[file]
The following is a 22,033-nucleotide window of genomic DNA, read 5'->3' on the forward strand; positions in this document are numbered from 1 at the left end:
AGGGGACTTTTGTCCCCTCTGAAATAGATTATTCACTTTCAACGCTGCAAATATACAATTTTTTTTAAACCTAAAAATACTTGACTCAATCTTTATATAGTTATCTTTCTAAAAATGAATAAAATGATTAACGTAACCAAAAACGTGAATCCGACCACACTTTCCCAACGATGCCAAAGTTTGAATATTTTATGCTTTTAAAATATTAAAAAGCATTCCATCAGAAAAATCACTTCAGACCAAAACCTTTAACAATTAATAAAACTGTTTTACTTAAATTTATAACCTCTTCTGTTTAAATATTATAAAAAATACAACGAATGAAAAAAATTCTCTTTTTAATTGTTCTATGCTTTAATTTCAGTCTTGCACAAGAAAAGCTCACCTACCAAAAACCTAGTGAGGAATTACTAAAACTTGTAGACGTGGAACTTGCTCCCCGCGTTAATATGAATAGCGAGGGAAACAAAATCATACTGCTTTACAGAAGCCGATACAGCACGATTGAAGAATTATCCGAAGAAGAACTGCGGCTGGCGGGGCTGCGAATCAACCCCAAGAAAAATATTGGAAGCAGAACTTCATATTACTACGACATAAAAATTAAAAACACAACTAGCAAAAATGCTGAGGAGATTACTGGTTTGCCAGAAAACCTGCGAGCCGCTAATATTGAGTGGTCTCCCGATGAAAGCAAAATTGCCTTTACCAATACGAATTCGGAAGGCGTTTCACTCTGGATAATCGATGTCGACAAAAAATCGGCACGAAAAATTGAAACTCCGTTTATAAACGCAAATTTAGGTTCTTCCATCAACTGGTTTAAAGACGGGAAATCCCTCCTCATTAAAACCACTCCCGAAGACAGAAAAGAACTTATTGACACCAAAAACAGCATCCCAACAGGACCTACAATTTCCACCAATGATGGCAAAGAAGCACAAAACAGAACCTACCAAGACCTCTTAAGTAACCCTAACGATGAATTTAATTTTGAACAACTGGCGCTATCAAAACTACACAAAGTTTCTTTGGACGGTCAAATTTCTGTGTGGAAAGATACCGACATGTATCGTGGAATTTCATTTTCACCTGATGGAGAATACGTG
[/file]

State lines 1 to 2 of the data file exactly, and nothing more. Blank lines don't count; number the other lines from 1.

The following is a 22,033-nucleotide window of genomic DNA, read 5'->3' on the forward strand; positions in this document are numbered from 1 at the left end:
AGGGGACTTTTGTCCCCTCTGAAATAGATTATTCACTTTCAACGCTGCAAATATACAATTTTTTTTAAACCTAAAAATACTTGACTCAATCTTTATATAGTTATCTTTCTAAAAATGAATAAAATGATTAACGTAACCAAAAACGTGAATCCGACCACACTTTCCCAACGATGCCAAAGTTTGAATATTTTATGCTTTTAAAATATTAAAAAGCATTCCATCAGAAAAATCACTTCAGACCAAAACCTTTAACAATTAATAAAACTGTTTTACTTAAATTTATAACCTCTTCTGTTTAAATATTATAAAAAATACAACGAATGAAAAAAATTCTCTTTTTAATTGTTCTATGCTTTAATTTCAGTCTTGCACAAGAAAAGCTCACCTACCAAAAACCTAGTGAGGAATTACTAAAACTTGTAGACGTGGAACTTGCTCCCCGCGTTAATATGAATAGCGAGGGAAACAAAATCATACTGCTTTACAGAAGCCGATACAGCACGATTGAAGAATTATCCGAAGAAGAACTGCGGCTGGCGGGGCTGCGAATCAACCCCAAGAAAAATATTGGAAGCAGAACTTCATATTACTACGACATAAAAATTAAAAACACAACTAGCAAAAATGCTGAGGAGATTACTGGTTTGCCAGAAAACCTGCGAGCCGCTAATATTGAGTGGTCTCCCGATGAAAGCAAAATTGCCTTTACCAATACGAATTCGGAAGGCGTTTCACTCTGGATAATCGATGTCGACAAAAAATCGGCACGAAAAATTGAAACTCCGTTTATAAACGCAAATTTAGGTTCTTCCATCAACTGGTTTAAAGACGGGAAATCCCTCCTCATTAAAACCACTCCCGAAGACAGAAAAGAACTTATTGACACCAAAAACAGCATCCCAACAGGACCTACAATTTCCACCAATGATGGCAAAGAAGCACAAAACAGAACCTACCAAGACCTCTTAAGTAACCCTAACGATGAATTTAATTTTGAACAACTGGCGCTATCAAAACTACACAAAGTTTCTTTGGACGGTCAAATTTCTGTGTGGAAAGATACCGACATGTATCGTGGAATTTCATTTTCACCTGATGGAGAATACGTG